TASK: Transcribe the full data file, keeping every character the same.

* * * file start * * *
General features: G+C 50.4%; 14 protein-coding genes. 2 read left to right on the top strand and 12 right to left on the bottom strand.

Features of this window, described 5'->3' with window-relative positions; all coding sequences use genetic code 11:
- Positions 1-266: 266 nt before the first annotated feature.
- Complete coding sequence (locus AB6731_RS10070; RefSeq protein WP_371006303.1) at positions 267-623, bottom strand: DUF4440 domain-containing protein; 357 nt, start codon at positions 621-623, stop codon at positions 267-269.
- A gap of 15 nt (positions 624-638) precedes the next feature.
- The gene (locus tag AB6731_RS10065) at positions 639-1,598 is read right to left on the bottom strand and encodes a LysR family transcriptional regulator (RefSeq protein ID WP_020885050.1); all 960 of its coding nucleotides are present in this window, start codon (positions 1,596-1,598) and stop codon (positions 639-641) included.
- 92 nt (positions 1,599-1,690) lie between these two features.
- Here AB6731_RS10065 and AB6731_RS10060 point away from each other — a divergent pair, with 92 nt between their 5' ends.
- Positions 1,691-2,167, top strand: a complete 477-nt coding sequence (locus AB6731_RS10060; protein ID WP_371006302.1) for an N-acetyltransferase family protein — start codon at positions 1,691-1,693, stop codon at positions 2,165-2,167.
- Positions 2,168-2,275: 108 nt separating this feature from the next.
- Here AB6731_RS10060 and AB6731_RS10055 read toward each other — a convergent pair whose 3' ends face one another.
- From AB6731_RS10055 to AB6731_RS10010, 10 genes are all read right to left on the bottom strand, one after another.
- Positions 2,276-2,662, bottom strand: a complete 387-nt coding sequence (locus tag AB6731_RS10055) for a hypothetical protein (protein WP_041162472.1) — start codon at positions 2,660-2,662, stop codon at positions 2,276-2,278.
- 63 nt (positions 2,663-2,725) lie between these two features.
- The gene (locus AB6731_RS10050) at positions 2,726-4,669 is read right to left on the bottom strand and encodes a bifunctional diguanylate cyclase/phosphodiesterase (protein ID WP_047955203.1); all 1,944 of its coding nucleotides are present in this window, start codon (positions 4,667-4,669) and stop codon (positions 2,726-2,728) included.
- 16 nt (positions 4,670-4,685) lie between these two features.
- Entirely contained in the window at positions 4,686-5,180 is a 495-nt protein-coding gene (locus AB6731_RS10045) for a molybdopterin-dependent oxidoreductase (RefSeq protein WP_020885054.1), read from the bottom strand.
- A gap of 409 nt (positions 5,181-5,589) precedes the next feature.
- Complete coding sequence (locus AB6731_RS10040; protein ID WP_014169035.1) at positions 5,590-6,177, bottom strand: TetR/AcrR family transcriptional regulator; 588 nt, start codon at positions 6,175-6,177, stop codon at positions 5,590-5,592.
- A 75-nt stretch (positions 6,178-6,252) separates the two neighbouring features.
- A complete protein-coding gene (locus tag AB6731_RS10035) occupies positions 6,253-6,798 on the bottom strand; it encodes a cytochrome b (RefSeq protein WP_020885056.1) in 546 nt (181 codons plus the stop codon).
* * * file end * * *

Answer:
General features: G+C 50.4%; 14 protein-coding genes. 2 read left to right on the top strand and 12 right to left on the bottom strand.

Features of this window, described 5'->3' with window-relative positions; all coding sequences use genetic code 11:
- Positions 1-266: 266 nt before the first annotated feature.
- Complete coding sequence (locus AB6731_RS10070; RefSeq protein WP_371006303.1) at positions 267-623, bottom strand: DUF4440 domain-containing protein; 357 nt, start codon at positions 621-623, stop codon at positions 267-269.
- A gap of 15 nt (positions 624-638) precedes the next feature.
- The gene (locus tag AB6731_RS10065) at positions 639-1,598 is read right to left on the bottom strand and encodes a LysR family transcriptional regulator (RefSeq protein ID WP_020885050.1); all 960 of its coding nucleotides are present in this window, start codon (positions 1,596-1,598) and stop codon (positions 639-641) included.
- 92 nt (positions 1,599-1,690) lie between these two features.
- Here AB6731_RS10065 and AB6731_RS10060 point away from each other — a divergent pair, with 92 nt between their 5' ends.
- Positions 1,691-2,167, top strand: a complete 477-nt coding sequence (locus AB6731_RS10060; protein ID WP_371006302.1) for an N-acetyltransferase family protein — start codon at positions 1,691-1,693, stop codon at positions 2,165-2,167.
- Positions 2,168-2,275: 108 nt separating this feature from the next.
- Here AB6731_RS10060 and AB6731_RS10055 read toward each other — a convergent pair whose 3' ends face one another.
- From AB6731_RS10055 to AB6731_RS10010, 10 genes are all read right to left on the bottom strand, one after another.
- Positions 2,276-2,662, bottom strand: a complete 387-nt coding sequence (locus tag AB6731_RS10055) for a hypothetical protein (protein WP_041162472.1) — start codon at positions 2,660-2,662, stop codon at positions 2,276-2,278.
- 63 nt (positions 2,663-2,725) lie between these two features.
- The gene (locus AB6731_RS10050) at positions 2,726-4,669 is read right to left on the bottom strand and encodes a bifunctional diguanylate cyclase/phosphodiesterase (protein ID WP_047955203.1); all 1,944 of its coding nucleotides are present in this window, start codon (positions 4,667-4,669) and stop codon (positions 2,726-2,728) included.
- 16 nt (positions 4,670-4,685) lie between these two features.
- Entirely contained in the window at positions 4,686-5,180 is a 495-nt protein-coding gene (locus AB6731_RS10045) for a molybdopterin-dependent oxidoreductase (RefSeq protein WP_020885054.1), read from the bottom strand.
- A gap of 409 nt (positions 5,181-5,589) precedes the next feature.
- Complete coding sequence (locus AB6731_RS10040; protein ID WP_014169035.1) at positions 5,590-6,177, bottom strand: TetR/AcrR family transcriptional regulator; 588 nt, start codon at positions 6,175-6,177, stop codon at positions 5,590-5,592.
- A 75-nt stretch (positions 6,178-6,252) separates the two neighbouring features.
- A complete protein-coding gene (locus tag AB6731_RS10035) occupies positions 6,253-6,798 on the bottom strand; it encodes a cytochrome b (RefSeq protein WP_020885056.1) in 546 nt (181 codons plus the stop codon).